Truth and Tolerance: Why the Church Can’t Change Her Teaching
“The Catholic Church is intolerant.” That simple thought, like a yellow-fever sign, is supposed to be the one solid reason which should frighten away any one who might be contemplating knocking at the portals of the Church for entrance, or for a crumb of the Bread of Life. When proof for this statement is asked, it is retorted that the Church is intolerant because of its self-complacency and smug satisfaction as the unique interpreter of the thoughts of Christ. Its narrow-mindedness is supposed to be revealed in its unwillingness to cooperate effectively with other Christian bodies that are working for the union of churches. Within the last ten years, two great world conferences on religion have been held, in which every great religion except the Catholic participated. The Catholic Church was invited to attend and discuss the two important subjects of doctrine and ministry, but she refused the invitation.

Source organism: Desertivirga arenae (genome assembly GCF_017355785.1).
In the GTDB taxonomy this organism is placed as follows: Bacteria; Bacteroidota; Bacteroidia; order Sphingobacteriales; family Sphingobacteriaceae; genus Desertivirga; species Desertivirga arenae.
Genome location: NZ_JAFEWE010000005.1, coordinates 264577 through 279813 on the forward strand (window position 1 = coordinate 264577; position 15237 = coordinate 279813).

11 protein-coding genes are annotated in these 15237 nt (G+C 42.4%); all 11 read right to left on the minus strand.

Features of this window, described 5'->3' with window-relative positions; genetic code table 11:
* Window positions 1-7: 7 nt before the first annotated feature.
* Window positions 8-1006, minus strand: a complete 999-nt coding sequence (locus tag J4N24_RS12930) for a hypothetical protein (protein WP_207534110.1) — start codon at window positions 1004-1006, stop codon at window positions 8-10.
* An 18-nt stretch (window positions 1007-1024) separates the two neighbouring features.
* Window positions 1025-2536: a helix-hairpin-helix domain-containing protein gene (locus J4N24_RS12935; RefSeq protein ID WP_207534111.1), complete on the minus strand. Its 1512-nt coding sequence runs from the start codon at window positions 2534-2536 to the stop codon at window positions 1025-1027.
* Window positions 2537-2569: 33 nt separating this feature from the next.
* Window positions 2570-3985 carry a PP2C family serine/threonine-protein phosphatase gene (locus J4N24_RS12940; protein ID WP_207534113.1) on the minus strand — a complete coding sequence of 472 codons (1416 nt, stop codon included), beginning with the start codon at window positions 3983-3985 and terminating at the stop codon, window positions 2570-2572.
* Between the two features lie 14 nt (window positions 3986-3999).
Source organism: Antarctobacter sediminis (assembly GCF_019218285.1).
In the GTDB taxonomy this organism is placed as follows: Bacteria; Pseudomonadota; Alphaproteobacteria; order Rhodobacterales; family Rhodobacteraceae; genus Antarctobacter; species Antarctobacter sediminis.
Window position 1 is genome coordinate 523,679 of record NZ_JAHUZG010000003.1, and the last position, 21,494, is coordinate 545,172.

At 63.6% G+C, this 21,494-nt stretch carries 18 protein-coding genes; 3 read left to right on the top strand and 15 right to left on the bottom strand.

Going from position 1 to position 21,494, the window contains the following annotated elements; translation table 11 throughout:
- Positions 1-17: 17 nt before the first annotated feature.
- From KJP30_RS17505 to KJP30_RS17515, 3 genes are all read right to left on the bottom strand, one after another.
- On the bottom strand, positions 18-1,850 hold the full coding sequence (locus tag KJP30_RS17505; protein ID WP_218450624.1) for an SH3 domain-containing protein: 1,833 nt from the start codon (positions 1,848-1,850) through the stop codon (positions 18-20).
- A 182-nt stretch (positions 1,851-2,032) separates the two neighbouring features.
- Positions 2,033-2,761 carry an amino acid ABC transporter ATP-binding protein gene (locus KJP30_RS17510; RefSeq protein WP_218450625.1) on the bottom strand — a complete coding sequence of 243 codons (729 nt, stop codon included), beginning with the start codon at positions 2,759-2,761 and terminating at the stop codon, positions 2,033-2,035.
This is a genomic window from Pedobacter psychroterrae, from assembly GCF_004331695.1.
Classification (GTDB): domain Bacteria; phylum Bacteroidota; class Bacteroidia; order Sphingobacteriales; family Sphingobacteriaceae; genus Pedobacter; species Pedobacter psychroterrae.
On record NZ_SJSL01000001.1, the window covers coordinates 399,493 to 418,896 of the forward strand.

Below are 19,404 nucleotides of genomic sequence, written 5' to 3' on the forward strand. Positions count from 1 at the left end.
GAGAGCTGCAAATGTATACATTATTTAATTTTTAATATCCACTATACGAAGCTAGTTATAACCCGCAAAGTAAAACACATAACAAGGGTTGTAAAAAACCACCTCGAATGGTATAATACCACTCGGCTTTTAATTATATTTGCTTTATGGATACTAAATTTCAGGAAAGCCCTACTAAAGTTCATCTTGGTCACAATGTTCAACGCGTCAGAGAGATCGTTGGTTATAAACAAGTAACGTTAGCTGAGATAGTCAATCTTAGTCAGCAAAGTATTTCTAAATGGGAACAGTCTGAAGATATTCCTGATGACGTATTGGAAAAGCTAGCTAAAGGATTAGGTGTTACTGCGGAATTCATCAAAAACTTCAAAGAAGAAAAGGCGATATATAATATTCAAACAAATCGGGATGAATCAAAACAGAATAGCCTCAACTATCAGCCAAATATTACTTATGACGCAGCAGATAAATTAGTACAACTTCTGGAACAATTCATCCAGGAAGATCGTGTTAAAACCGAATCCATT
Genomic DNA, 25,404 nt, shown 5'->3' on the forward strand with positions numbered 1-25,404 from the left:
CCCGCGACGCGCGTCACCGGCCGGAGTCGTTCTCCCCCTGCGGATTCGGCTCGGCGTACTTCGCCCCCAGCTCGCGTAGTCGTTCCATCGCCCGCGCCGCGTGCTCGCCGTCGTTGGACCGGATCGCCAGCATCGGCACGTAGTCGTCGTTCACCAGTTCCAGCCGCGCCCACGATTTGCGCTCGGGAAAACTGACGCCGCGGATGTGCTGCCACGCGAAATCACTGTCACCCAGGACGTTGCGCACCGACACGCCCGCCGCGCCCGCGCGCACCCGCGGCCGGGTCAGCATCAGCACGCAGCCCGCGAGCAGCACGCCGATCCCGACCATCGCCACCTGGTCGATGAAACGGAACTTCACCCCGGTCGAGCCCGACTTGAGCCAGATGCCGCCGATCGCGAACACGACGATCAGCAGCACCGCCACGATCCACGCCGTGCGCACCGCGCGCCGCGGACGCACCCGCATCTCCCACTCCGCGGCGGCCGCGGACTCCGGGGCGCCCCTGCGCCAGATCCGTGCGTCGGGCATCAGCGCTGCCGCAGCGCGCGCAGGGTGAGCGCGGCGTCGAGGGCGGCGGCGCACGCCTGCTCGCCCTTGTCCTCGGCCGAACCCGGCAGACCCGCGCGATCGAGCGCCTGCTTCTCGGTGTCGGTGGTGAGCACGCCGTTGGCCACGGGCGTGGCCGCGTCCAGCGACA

That is not all. Even in our own country she has refused to lend a helping hand in the federating of those churches which decided it was better to throw dogmatic differences into the background, in order to serve better the religious needs of America. The other churches would give her a royal welcome, but she will not come. She will not cooperate! She will not conform! And she will not conform because she is too narrow-minded and intolerant! Christ would not have acted that way!
Such is, practically every one will admit, a fair statement of the attitude the modern world bears to the Church. The charge of intolerance is not new. It was once directed against Our Blessed Lord Himself.
Immediately after His betrayal, Our Blessed Lord was summoned before a religious body for the first Church Conference of Christian times, held not in the city of Lausanne or Stockholm, but in